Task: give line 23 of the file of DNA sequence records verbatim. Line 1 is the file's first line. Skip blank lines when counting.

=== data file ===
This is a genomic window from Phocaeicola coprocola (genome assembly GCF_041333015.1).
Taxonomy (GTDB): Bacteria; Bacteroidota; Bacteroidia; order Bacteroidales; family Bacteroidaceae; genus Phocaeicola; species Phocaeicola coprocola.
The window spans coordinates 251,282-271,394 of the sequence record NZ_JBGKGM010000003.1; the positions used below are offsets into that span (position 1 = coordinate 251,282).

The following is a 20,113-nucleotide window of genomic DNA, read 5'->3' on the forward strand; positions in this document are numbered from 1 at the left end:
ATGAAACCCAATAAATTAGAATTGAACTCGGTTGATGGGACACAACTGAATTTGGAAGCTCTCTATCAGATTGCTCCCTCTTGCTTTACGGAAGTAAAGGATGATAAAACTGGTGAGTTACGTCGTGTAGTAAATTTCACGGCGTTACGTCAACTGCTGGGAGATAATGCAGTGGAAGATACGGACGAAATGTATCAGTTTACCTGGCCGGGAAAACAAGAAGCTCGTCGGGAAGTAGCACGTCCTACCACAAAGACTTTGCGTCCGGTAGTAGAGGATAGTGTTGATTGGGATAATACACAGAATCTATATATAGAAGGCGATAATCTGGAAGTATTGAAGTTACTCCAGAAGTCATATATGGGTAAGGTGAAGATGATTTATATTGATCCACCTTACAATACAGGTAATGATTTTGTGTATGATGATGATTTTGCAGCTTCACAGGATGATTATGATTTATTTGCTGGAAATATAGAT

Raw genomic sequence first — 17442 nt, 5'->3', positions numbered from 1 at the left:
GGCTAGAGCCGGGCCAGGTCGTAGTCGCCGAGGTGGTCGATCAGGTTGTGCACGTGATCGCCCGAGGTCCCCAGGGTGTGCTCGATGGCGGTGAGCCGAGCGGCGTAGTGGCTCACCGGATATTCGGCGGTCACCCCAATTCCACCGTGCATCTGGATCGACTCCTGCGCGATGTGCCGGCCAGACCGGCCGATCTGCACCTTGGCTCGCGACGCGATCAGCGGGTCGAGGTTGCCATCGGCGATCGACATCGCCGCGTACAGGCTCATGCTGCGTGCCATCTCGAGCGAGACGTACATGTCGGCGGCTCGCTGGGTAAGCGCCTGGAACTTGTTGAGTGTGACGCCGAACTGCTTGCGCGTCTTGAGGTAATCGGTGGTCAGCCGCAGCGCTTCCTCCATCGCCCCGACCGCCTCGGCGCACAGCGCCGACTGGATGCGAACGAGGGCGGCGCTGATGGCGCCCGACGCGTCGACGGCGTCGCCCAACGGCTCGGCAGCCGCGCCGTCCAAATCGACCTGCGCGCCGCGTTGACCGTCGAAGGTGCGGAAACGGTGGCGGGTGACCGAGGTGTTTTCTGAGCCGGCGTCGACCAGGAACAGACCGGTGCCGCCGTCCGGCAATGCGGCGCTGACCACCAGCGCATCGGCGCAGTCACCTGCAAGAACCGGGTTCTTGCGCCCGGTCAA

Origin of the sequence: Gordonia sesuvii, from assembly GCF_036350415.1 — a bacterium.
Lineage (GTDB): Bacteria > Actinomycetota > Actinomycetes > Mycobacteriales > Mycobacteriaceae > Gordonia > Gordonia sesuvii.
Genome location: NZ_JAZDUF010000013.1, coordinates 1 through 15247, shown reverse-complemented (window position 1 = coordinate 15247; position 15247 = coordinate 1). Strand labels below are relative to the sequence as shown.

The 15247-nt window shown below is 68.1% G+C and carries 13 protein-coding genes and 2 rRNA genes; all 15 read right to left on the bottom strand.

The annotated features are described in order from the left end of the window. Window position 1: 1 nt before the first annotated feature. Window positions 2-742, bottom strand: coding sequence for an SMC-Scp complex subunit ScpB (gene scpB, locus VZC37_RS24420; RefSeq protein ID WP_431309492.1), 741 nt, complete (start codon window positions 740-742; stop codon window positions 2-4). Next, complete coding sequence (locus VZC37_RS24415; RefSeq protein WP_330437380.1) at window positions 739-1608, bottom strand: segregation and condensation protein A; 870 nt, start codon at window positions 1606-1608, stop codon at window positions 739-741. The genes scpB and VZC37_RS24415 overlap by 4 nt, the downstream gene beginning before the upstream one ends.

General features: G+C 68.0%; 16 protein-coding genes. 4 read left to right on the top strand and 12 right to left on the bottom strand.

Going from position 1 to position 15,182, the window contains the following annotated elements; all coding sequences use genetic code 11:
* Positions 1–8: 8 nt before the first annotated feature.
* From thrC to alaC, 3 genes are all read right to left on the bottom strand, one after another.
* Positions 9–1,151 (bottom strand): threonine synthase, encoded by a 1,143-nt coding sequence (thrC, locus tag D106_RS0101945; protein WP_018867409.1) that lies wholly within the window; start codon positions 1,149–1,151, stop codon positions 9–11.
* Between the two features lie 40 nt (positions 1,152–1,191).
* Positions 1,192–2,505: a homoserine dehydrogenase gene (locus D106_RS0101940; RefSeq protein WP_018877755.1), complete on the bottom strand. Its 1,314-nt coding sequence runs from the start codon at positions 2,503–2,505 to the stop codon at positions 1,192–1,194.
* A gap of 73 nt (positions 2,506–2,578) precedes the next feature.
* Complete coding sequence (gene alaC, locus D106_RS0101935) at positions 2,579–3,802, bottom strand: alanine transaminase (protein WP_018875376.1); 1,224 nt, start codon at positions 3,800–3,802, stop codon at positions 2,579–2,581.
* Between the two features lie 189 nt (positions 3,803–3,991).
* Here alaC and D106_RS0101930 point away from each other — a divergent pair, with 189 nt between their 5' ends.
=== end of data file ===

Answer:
* Here alaC and D106_RS0101930 point away from each other — a divergent pair, with 189 nt between their 5' ends.